Nuclear Deterrence 101 (and why the US can’t even hint at intervening in Ukraine)

This is a linkpost for https://​​​​2022/​​03/​​11/​​collections-nuclear-deterrence-101/​​ . I found it a very good read for explaining the strategy behind the decisions and signaling in this war. I was inspired to post it as a supplement to https://​​​​posts/​​WX7tpnBCHWrmJcDym/​​why-a-no-fly-zone-would-be-the-biggest-gift-to-putin-and-why , as this piece explains why it’s in Zelensky’s interest to continue to call for a no-fly zone that could turn into a hot war.

It also answered a question I’ve had since a child, visiting old friends of my mother from her childhood growing up on military bases, wondering what the US was doing in so many countries. The answer? Their job is quite literally to die to provoke a US response.

Some excerpts below:

One such method that Beaufre discusses is what he calls the ‘piecemeal maneuver,’ but is often in English referred to as ‘salami tactics’ – including in this absolutely hilarious bit from Yes, Prime Minister, which is also a surprisingly good explanation of the method. The idea is that to make gains while avoiding escalation, a state can break up the gains they would make into a series of smaller actions, each with its own exterior maneuver ‘cover,’ so that it doesn’t rise to the level of triggering nuclear escalation. Putting together several such maneuvers could allow a state to make those gains which had they all been attempted at once, certainly would have triggered such an escalation. Beaufre’s example, unsurprisingly, was Hitler’s piecemeal gains before his last ‘bite’ into Poland triggered WWII.

Beaufre notes that for piecemeal maneuvers to be effective, they have to be presented as fait accompli – accomplished so quickly that anything but nuclear retaliation would arrive too late to do any good and of course nuclear retaliation would be pointless: who is going to destroy the world to save a country that was already lost? Thus Beaufre suggests that the piecemeal maneuver is best accomplished as a series of coups de main accomplished with fast moving armored, mechanized and airborne forces seizing control of the target country or region before anyone really knows what is happening. The attacking power can then present the maneuver as fait accompli and thus the new status quo that everyone has to accommodate; if successful, they have not only made gains but also moved everyone’s red lines, creating more freedom of action for further piecemeal maneuvers.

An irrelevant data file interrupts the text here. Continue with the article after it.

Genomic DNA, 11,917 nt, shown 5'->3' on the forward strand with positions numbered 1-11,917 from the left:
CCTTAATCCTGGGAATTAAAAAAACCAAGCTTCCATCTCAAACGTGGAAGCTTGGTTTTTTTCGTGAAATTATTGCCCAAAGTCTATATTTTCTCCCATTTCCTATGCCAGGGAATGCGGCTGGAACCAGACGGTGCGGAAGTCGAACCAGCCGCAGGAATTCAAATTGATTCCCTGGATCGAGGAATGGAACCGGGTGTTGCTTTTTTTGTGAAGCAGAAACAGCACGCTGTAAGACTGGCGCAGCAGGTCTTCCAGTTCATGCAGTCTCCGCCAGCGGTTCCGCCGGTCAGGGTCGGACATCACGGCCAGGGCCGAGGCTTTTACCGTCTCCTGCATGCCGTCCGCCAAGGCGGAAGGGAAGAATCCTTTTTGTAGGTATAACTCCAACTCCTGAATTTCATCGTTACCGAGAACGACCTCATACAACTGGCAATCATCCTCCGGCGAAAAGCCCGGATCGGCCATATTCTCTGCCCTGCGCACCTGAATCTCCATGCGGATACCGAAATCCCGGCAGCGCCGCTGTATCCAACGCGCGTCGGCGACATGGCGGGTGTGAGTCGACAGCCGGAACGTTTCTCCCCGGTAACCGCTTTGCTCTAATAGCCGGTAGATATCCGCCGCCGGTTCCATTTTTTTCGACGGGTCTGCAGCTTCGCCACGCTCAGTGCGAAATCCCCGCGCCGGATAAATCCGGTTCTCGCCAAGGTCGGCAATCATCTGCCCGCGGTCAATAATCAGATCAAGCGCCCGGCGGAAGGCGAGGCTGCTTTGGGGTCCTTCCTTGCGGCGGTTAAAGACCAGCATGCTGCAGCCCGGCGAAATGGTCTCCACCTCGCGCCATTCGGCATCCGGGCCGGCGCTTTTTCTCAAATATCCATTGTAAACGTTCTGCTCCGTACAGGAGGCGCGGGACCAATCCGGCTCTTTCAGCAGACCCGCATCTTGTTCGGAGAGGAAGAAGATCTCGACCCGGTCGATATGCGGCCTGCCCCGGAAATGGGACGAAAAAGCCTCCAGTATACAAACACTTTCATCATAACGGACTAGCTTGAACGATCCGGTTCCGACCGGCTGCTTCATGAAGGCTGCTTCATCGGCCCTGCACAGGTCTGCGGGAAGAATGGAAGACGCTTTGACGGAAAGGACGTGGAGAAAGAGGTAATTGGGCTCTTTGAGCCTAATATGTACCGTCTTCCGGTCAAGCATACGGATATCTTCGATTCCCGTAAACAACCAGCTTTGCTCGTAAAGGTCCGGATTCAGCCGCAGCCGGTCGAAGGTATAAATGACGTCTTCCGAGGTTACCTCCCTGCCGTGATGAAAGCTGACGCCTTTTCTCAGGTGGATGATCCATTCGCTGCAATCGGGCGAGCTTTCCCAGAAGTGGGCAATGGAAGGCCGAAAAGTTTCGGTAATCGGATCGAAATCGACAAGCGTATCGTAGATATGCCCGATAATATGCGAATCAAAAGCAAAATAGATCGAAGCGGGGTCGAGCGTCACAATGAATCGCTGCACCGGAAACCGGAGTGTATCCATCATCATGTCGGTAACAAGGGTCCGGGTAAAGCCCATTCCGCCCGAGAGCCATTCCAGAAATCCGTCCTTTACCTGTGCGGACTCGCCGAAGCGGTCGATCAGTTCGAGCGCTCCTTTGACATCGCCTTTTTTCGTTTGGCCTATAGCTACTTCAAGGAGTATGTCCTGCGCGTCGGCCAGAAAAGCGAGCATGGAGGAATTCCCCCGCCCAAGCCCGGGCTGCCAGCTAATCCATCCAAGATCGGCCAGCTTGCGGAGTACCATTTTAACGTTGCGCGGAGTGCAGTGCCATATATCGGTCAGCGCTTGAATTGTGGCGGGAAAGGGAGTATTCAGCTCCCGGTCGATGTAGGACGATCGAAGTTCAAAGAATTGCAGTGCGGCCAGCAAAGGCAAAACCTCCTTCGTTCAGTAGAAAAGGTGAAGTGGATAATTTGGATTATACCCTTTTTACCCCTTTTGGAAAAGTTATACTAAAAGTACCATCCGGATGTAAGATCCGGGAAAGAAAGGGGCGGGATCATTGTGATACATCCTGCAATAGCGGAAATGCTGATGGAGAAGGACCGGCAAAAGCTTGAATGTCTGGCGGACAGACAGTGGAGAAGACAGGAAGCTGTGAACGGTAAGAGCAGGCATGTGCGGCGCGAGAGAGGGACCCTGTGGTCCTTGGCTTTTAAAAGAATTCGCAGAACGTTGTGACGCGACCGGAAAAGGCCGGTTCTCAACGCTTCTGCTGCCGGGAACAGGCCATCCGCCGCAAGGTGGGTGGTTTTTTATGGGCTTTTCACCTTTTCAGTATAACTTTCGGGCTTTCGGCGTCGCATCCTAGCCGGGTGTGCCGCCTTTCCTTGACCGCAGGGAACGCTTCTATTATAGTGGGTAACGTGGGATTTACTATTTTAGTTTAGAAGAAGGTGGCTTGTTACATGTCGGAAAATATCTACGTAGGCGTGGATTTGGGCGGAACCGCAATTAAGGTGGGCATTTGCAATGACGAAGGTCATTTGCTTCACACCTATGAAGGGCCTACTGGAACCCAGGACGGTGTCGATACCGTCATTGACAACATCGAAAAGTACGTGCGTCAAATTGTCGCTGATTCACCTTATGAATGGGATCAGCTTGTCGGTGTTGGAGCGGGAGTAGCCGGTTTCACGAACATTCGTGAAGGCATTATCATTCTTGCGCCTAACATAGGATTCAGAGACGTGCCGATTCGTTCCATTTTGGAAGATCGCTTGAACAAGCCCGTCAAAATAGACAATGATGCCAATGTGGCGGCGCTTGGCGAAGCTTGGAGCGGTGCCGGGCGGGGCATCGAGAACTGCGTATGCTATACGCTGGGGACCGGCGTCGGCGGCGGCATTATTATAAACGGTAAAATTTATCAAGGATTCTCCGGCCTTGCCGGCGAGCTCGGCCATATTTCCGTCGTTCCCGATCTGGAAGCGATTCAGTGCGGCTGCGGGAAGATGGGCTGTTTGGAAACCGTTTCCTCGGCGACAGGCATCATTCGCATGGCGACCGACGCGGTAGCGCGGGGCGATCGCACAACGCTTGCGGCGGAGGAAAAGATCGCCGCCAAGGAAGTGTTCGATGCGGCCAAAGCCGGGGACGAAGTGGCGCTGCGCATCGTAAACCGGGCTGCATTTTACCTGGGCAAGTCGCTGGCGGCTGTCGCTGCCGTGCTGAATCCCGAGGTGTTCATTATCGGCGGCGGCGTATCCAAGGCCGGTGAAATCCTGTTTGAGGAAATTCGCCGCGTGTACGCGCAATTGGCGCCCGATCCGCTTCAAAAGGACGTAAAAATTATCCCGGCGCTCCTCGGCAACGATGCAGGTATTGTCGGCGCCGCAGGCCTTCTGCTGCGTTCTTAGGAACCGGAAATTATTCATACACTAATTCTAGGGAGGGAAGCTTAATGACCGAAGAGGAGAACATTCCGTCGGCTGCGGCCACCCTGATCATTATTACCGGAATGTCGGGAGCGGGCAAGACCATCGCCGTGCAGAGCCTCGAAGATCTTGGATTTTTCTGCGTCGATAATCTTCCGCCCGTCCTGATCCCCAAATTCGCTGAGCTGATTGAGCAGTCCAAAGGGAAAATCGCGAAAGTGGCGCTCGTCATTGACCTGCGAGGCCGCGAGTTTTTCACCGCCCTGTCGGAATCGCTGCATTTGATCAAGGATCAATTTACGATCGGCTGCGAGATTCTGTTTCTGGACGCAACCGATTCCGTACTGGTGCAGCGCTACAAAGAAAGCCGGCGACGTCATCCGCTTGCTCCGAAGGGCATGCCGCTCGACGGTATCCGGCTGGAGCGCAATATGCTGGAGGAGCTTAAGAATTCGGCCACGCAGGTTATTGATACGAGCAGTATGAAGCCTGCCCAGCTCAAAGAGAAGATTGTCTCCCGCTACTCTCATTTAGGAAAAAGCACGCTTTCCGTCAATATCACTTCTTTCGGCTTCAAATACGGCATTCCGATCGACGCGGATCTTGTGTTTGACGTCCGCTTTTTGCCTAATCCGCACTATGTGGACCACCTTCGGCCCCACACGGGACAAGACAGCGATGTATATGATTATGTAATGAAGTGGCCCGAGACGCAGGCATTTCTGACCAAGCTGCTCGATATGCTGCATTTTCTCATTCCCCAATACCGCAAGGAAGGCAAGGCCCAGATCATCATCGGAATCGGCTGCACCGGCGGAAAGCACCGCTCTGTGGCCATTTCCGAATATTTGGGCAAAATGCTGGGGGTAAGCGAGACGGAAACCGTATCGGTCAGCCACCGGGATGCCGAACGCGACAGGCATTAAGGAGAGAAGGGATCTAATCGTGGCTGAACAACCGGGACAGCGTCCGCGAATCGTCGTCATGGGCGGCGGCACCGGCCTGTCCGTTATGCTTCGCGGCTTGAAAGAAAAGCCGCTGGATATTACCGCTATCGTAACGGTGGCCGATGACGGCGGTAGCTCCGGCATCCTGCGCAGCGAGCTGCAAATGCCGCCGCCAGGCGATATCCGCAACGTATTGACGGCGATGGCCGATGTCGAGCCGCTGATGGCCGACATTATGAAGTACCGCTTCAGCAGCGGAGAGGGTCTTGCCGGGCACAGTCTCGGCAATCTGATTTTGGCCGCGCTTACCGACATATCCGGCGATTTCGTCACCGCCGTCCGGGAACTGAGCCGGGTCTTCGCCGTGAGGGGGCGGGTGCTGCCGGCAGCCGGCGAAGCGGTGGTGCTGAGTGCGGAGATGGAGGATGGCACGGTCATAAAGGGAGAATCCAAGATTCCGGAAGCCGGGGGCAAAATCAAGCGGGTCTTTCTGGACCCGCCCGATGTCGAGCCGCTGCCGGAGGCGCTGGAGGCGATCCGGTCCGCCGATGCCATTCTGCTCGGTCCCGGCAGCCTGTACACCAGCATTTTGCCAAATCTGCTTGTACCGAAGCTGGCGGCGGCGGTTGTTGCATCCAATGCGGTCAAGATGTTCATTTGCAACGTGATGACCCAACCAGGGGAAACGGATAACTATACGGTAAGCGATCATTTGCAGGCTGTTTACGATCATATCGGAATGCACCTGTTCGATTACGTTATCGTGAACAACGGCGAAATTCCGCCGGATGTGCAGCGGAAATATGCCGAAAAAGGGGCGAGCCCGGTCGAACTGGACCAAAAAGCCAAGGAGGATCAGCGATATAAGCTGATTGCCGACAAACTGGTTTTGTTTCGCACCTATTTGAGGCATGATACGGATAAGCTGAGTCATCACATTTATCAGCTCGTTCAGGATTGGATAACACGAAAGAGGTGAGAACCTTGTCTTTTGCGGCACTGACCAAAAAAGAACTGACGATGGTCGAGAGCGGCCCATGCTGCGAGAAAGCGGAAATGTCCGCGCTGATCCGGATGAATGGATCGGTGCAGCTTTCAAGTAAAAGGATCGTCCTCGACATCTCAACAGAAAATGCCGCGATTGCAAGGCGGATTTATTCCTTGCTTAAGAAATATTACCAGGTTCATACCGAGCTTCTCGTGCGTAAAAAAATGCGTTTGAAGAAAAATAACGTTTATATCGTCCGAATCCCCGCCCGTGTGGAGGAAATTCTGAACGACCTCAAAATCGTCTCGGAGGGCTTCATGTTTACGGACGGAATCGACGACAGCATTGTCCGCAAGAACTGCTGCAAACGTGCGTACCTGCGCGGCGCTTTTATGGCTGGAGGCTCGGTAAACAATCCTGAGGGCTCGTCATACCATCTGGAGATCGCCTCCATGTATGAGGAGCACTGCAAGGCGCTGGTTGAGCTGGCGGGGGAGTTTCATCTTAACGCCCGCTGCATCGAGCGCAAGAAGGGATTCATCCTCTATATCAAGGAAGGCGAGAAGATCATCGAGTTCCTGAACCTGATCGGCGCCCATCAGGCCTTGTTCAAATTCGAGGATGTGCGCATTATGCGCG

Avoiding this problem is why NATO is structured the way it is: promising a maximum response for any violation, however slight, of the territory of any member. The idea is to render the entire bloc immune to piecemeal maneuvers by putting all of it behind the red line (or at least letting the USSR think it is all behind the red line). It is also why American forces are often forward deployed in effectively trivial numbers in key areas in the world in what are often referred to as ‘tripwire’ deployments. Those American forces, for instance, in Poland, the Baltics or on the Korean DMZ (and during the Cold War, in West Germany) were not there to win the war; their purpose was, in a brutal sense, to die in its opening moments and thus ensure that the United States was committed, whether it wanted to be or not. And the reason to do that is to signal to both enemies and allies that any incursion into allied territory, no matter how trivial, will cause American deaths and thus incur an American military response. In that way you can shift the red line all of the way forward, obliterating the area of freedom of action, but only for countries where such a commitment is credible (which is going to generally be a fairly small group).

The logic of deterrence – in particular the fact that it is both very high stakes and also based entirely on perceptionexplains why NATO and especially the United States took any direct military action off of the table quite loudly well before the conflict began. Saying that ‘all options are on the table’ – as the United States routinely does with Taiwan – would have been a fairly obvious bluff. When Putin called that obvious bluff, it would have damaged the credibility and thus the deterrence value of that same statement when applied to NATO members or Taiwan, weakening the effect of US deterrence, and thus potentially encouraging another state (like China) to try to call an American bluff elsewhere (essentially inviting a piecemeal maneuver). And of course the danger to that is two-fold: on the one hand if the United States and NATO folds, it calls into question even more of its security arrangements, but if it doesn’t fold, the result is likely to be a major war which in turn could (and frankly probably would) lead to an escalatory spiral ending in the use of nuclear weapons.

It is worth noting here though how Ukrainian interests here diverge from NATO interests. Ukraine is already in an effectively total war (from their perspective; Russia is not totally mobilized) with Russia. Russian forces are already targeting Ukrainian civilian centers with the apparent aim of inflicting civilian casualties and making the refugee situation worse. The Ukrainian state already faces the potential threat of extinction. As a result, Ukraine has very little to lose if the war escalates further (especially since from the Ukrainian perspective, nearly all of the escalatory potential is on NATO’s side; note this is not true from NATO’s perspective) and so it may be in Ukrainian interests to push for high-risk NATO strategies that it is in turn not in NATO’s interest – or the world’s interest – for NATO to adopt.